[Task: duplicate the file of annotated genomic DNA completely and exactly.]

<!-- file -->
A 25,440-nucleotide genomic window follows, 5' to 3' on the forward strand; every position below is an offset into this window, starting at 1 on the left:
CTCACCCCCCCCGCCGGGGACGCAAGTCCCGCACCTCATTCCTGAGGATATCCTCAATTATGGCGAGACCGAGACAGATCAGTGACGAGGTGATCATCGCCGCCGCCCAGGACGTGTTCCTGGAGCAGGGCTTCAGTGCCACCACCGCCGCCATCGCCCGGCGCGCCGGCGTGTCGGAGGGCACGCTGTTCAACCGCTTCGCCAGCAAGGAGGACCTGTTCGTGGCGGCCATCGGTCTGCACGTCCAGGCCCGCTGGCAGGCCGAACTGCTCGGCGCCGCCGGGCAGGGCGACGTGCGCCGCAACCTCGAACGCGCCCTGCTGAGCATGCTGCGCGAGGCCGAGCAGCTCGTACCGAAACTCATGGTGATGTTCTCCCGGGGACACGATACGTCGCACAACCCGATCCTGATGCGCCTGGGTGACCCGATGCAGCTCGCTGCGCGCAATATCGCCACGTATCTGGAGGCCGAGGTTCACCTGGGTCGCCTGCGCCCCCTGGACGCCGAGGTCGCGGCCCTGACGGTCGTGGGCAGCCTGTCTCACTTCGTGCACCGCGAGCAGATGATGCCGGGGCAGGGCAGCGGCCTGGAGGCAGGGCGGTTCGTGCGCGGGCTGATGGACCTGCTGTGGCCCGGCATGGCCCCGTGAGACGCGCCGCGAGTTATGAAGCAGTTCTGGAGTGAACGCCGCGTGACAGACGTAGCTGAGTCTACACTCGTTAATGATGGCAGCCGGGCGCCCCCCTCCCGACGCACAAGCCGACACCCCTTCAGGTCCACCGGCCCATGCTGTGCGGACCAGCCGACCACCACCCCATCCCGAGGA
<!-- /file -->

A 25,440-nucleotide genomic window follows, 5' to 3' on the forward strand; every position below is an offset into this window, starting at 1 on the left:
CTCACCCCCCCCGCCGGGGACGCAAGTCCCGCACCTCATTCCTGAGGATATCCTCAATTATGGCGAGACCGAGACAGATCAGTGACGAGGTGATCATCGCCGCCGCCCAGGACGTGTTCCTGGAGCAGGGCTTCAGTGCCACCACCGCCGCCATCGCCCGGCGCGCCGGCGTGTCGGAGGGCACGCTGTTCAACCGCTTCGCCAGCAAGGAGGACCTGTTCGTGGCGGCCATCGGTCTGCACGTCCAGGCCCGCTGGCAGGCCGAACTGCTCGGCGCCGCCGGGCAGGGCGACGTGCGCCGCAACCTCGAACGCGCCCTGCTGAGCATGCTGCGCGAGGCCGAGCAGCTCGTACCGAAACTCATGGTGATGTTCTCCCGGGGACACGATACGTCGCACAACCCGATCCTGATGCGCCTGGGTGACCCGATGCAGCTCGCTGCGCGCAATATCGCCACGTATCTGGAGGCCGAGGTTCACCTGGGTCGCCTGCGCCCCCTGGACGCCGAGGTCGCGGCCCTGACGGTCGTGGGCAGCCTGTCTCACTTCGTGCACCGCGAGCAGATGATGCCGGGGCAGGGCAGCGGCCTGGAGGCAGGGCGGTTCGTGCGCGGGCTGATGGACCTGCTGTGGCCCGGCATGGCCCCGTGAGACGCGCCGCGAGTTATGAAGCAGTTCTGGAGTGAACGCCGCGTGACAGACGTAGCTGAGTCTACACTCGTTAATGATGGCAGCCGGGCGCCCCCCTCCCGACGCACAAGCCGACACCCCTTCAGGTCCACCGGCCCATGCTGTGCGGACCAGCCGACCACCACCCCATCCCGAGGA